Bertram Priestman was a British painter. Born in Bradford in 1868, Preistman initially studied engineering at the Bradford Technical College before deciding to move to London to attend the Slade School of Art in 1888. Priestman first exhibited with the Royal Academy in 1889 at the age of just 21. In the years to follow, the artist participated in several exhibitions with the New English Art Club and the Goupil Galleries in London to great acclaim.
Priestman is perhaps best known as a landscape painter, though he explored seascapes frequently throughout his career and was an accomplished portraitist. The artist’s most enduring works are those which capture the light and life of the lush English countryside; his early career was marked with the great celebration of his paintings of cattle and animals which inhabited his beloved pastoral environments. Priestman’s paintings of the moors of his native Yorkshire are among his most recognisable and successful works. The artist travelled frequently throughout Europe, and worked for some time in France and the Netherlands depicting panoramic vistas of vibrant rural scenes.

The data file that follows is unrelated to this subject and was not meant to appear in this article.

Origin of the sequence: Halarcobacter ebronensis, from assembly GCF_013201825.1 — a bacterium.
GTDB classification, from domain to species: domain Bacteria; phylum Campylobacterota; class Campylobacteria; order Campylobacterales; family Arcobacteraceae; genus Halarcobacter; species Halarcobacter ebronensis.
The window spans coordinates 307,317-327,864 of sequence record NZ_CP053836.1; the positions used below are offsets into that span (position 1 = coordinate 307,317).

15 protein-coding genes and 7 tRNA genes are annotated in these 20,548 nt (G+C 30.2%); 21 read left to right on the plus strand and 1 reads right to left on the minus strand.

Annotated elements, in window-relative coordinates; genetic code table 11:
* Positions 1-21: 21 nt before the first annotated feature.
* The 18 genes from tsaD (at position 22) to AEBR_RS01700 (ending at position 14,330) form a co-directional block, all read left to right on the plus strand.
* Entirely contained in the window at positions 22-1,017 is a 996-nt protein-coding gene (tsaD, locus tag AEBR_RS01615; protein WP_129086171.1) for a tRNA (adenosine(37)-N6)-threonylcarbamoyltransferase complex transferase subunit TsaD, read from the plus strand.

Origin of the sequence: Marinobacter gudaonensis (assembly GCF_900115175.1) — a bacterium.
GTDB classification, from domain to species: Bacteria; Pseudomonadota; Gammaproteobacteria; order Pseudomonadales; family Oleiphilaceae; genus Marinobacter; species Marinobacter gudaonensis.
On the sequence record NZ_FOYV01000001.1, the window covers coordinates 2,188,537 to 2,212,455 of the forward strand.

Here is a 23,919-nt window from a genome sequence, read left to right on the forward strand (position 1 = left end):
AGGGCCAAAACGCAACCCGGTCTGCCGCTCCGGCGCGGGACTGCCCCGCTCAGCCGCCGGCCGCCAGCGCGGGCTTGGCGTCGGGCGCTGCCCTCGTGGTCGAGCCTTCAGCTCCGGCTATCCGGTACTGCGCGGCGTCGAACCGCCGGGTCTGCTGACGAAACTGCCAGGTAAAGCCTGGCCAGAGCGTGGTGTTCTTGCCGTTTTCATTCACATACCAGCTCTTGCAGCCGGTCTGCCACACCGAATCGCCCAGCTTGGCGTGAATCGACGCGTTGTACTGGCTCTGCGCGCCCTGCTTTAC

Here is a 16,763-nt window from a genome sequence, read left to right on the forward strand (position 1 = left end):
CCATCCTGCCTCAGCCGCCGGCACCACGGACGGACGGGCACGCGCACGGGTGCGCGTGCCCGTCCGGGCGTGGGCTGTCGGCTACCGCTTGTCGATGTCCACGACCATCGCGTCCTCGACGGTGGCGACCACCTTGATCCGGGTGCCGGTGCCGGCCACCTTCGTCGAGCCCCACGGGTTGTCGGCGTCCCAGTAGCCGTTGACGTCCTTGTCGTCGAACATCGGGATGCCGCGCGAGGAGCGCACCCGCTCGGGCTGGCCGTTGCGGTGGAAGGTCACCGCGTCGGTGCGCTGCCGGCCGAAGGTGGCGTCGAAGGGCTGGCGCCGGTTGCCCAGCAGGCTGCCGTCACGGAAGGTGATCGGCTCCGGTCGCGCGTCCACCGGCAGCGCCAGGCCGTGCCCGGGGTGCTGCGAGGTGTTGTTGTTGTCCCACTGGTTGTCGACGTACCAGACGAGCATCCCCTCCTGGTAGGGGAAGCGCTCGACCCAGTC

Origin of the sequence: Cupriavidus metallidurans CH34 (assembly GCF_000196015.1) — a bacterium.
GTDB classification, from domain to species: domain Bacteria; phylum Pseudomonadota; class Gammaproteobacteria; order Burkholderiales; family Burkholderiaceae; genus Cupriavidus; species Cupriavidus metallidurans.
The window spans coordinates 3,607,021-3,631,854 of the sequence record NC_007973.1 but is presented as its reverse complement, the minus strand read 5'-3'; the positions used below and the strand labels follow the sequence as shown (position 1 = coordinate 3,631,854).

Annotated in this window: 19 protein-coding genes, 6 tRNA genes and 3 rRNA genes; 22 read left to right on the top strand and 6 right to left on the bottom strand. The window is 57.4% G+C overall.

Priestman was elected Royal Academician in 1923. He was also a member of the Royal Institute of Oil Painters and the Royal Society of British Artists. The artist died in 1951. His work remains in several eminent regional collections throughout Britain and in the national collections of Canada and Ireland.